Server Fault is a question and answer site for system and network administrators. Join them; it only takes a minute:

Sign up
Here's how it works:
  1. Anybody can ask a question
  2. Anybody can answer
  3. The best answers are voted up and rise to the top

We have a number of XEN servers all running CentOS or RHEL. The VM's that they run are all required to be on their own VLAN for no other reason than the customer expects them to be. Long story short however, I can't change this right now.

We are also required to have bonding enabled on the interfaces. So to accommodat this we enslave eth1 and eth2 to bond0. We then create a seperate interface called bond0.VLANID where VLANID corresponds to the correct vlan; eg ifcfg-bond0.204


Bridge to XEN

As you will see, we eventually have to bridge this out to XEN, and we do this by adding another interface called xenvlan204 (in this instance) which contains; ifcfg-xenvlan204


XEN Vm Config

Finally in our XEN config for each VM, we add

vif = [ "bridge=xenvlan204" ]

This then allows the vm host to access that particular vlan

The Problem

We've noticed a few problems with this setup. One being that we currently create the interfaces manually. Which means if we add more vlan enabled interfaces and bridges we usually have to restart xend which is something I'm not so hot about. Also lower level staff have their heads melted by the number of interfaces and the risk of a mistake occurring is high.

Secondly, it can take sometime for a host to come up if it has a number of vlan taged interfaces.

Thirdly, its just not scaling well on the management aspects

The Question

Is there a better more flexible way to do this (in particular with Xen that ships with centos 5.3, 5.4 and 5.5 as we have to support all three) that leverages either scripting or other solutions to allow an arbitrary amount of interfaces to be created when a vm is instanced.

Your advise and expertise is more that welcomed.

share|improve this question

Not an expert on Xen, but what you're doing with the bridged interfaces, plus the vlan tag, is quote OK, as long as you stay away from bonding mode 0 and 6 (those are known to have issues with bridges on top of them).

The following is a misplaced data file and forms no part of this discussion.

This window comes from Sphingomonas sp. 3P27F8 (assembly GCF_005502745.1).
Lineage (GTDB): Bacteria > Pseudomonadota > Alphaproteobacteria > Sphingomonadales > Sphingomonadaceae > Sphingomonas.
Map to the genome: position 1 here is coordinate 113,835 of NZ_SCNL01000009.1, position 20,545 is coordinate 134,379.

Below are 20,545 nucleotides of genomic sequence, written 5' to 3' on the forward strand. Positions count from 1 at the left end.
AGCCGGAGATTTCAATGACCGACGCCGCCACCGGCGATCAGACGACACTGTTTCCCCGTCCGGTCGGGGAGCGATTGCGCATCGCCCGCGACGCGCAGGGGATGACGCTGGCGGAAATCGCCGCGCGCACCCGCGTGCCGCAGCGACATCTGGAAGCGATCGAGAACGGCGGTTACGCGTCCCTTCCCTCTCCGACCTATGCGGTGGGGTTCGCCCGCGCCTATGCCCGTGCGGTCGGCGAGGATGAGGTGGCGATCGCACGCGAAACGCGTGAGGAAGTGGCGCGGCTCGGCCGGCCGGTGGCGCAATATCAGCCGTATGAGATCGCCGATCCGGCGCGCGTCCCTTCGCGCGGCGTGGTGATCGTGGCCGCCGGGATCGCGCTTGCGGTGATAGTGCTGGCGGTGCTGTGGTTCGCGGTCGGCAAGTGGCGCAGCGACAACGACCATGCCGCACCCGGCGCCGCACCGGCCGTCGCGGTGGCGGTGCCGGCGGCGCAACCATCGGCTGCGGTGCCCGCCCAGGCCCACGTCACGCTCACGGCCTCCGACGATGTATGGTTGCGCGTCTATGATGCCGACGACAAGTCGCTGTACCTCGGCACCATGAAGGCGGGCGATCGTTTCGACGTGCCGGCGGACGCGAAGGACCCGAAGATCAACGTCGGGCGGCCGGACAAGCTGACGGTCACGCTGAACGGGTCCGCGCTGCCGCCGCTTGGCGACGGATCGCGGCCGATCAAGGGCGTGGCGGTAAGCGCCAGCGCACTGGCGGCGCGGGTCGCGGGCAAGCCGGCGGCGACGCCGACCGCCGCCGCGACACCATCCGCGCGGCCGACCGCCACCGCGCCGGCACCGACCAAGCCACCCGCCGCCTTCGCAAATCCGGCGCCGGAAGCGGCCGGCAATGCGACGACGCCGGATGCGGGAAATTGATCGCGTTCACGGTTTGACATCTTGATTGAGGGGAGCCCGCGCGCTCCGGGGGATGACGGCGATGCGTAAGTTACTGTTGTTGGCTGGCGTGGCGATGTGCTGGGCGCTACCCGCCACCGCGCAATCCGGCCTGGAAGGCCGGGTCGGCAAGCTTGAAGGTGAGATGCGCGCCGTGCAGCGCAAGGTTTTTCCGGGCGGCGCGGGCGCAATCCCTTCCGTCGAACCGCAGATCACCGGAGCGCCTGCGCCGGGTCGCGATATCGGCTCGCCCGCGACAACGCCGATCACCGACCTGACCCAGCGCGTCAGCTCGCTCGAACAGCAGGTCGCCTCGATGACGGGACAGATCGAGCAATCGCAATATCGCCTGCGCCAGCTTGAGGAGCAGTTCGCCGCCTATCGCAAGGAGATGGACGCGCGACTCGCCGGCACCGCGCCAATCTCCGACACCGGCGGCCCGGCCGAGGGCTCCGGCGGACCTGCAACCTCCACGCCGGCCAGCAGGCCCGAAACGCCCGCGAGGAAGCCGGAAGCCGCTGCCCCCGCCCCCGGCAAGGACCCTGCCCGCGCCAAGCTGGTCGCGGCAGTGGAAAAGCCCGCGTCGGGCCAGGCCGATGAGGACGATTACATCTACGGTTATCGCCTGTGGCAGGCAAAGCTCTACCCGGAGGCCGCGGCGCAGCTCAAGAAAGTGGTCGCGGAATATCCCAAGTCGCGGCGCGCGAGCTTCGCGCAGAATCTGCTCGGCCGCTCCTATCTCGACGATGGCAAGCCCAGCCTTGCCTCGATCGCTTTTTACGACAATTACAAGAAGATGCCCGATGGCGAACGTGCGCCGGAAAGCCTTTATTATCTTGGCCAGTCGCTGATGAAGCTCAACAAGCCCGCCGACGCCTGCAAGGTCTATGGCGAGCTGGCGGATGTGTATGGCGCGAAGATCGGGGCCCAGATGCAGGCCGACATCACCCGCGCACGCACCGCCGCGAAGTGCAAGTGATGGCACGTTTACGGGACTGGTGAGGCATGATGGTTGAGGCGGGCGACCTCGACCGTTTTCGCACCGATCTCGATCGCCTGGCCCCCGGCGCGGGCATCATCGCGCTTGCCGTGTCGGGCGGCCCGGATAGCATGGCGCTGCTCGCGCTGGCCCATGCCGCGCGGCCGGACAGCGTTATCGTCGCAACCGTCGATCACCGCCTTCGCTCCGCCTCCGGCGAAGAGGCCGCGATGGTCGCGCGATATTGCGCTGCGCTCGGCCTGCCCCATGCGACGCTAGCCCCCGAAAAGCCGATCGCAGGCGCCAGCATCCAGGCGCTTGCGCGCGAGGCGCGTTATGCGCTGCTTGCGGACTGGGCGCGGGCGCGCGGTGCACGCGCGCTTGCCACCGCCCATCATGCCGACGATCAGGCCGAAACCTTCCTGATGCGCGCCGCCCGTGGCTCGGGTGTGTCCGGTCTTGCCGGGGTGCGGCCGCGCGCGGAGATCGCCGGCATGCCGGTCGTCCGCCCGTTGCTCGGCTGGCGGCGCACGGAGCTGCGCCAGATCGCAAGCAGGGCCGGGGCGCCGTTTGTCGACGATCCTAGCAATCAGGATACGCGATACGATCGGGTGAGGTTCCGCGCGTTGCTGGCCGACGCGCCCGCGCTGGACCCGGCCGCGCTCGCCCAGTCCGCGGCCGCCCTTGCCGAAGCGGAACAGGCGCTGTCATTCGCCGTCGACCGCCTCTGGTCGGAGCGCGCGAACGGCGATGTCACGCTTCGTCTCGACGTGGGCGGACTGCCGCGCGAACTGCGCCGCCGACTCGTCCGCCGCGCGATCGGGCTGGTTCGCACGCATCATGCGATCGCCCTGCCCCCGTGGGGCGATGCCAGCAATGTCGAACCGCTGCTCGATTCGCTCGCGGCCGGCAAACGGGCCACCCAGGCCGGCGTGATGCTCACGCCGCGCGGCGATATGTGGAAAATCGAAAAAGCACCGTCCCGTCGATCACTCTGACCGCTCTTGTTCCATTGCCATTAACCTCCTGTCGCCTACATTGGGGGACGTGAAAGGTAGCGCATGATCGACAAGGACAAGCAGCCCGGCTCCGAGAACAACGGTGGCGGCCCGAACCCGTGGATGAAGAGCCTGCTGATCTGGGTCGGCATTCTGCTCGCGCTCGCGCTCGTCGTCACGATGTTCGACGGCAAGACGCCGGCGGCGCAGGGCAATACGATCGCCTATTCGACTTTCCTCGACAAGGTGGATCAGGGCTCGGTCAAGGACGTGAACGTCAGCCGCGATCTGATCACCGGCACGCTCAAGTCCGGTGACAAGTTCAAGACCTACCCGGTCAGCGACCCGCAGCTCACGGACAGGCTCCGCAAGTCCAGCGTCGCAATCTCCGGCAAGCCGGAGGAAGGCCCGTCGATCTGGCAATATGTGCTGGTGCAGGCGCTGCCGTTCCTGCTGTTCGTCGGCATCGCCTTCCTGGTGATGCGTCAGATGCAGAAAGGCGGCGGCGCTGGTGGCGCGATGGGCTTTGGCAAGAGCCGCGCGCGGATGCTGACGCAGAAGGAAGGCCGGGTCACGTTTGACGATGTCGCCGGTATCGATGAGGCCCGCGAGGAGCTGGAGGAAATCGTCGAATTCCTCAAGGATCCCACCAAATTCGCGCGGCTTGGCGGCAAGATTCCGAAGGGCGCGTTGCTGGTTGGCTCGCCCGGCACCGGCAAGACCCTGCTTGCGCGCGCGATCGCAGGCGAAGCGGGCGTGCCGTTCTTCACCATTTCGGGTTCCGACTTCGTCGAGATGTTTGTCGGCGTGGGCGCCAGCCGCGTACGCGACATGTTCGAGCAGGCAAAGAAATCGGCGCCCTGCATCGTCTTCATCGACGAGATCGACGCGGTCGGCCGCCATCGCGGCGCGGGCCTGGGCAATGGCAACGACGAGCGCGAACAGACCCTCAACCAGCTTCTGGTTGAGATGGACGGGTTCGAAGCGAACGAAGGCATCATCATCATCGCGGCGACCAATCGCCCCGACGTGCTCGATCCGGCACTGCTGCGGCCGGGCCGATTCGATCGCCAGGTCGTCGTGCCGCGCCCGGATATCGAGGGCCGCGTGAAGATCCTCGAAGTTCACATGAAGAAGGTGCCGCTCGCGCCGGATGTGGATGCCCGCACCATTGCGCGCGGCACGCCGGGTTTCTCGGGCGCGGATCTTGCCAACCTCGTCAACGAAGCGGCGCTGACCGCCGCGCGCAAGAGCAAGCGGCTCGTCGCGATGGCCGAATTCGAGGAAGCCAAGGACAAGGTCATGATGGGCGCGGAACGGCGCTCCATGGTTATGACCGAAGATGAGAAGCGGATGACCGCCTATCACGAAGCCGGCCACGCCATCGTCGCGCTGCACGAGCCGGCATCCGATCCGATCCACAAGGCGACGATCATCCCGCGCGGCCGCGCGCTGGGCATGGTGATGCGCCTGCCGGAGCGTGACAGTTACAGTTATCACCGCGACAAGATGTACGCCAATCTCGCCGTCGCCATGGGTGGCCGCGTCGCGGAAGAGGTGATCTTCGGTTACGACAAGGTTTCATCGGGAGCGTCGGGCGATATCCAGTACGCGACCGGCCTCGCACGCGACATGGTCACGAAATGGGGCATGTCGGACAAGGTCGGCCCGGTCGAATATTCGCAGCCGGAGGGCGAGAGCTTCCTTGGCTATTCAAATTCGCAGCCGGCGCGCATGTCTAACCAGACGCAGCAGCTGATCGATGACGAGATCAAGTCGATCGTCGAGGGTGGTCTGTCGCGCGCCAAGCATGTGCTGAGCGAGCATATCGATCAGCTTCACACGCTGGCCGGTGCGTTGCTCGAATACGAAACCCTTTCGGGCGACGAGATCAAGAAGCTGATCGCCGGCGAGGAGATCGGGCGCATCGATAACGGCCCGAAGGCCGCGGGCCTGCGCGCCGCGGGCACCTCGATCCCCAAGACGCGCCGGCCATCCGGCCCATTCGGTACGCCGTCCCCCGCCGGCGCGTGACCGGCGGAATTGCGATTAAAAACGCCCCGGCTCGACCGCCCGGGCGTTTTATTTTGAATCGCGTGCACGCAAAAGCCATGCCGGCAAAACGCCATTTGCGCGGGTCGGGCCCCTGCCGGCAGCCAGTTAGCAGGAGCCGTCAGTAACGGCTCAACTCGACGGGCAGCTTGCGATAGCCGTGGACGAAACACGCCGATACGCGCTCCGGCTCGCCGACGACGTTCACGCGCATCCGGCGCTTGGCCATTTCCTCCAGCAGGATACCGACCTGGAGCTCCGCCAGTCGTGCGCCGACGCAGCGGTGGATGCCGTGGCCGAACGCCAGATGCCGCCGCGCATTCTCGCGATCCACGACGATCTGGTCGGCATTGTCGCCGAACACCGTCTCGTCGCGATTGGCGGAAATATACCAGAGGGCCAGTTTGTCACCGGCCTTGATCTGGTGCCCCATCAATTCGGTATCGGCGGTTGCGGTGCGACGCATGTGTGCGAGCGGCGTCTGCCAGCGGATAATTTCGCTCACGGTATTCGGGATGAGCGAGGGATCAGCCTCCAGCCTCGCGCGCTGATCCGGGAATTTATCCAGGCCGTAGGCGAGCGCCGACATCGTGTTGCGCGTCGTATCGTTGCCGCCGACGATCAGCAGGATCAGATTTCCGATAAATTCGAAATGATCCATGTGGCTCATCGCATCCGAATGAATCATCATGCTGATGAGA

One more thing, since you're using the RHEL based Xen, you must be also using libvirt. As far as I have seen it using KVM, there was never any need to reload anything to see a new bridge available

Lastly, as I mentioned, I'm no Xen expert, so I might be shooting at nothing here, but can't xend be reloaded instead of restarted?

share|improve this answer
Thanks, however alas I can't move to KVM as of yet (Not without going through massive change controls/tests etc). I was considering altering the vif-bridge scripts to create the interfaces etc as needed however I still need to restart/reload xend, which even if its a reload is a bit crappy to have to do. The other big issue is quite simply the number of interfaces. I could end up in a situation where I have dozens of them, 1 for bond one for bridge. I see the junior admins getting lost there very quickly and worry about a mistake occurring. – AJ01 Jul 22 '10 at 10:11
if you're looking for an easy to use solution, you'll really need to abandon non-graphical tools :) take a look at RHEV for well managed KVM hosts, and at Citrix's stuff for Xen. – dyasny Jul 22 '10 at 14:14
Hear you about the GUI, however what I still need to do till a) finance and b) testing can be completed on new infra is try and come up with a some easier way to do above. – AJ01 Jul 22 '10 at 23:03
well, scripting out standard sets of ifcfg files shouldn't be hard. oh, and btw, don't forget you can do the vlan tagging part inside the VMs or on the switch, so that saves a bit of extra work – dyasny Jul 23 '10 at 5:15

Your Answer


By posting your answer, you agree to the privacy policy and terms of service.

Not the answer you're looking for? Browse other questions tagged or ask your own question.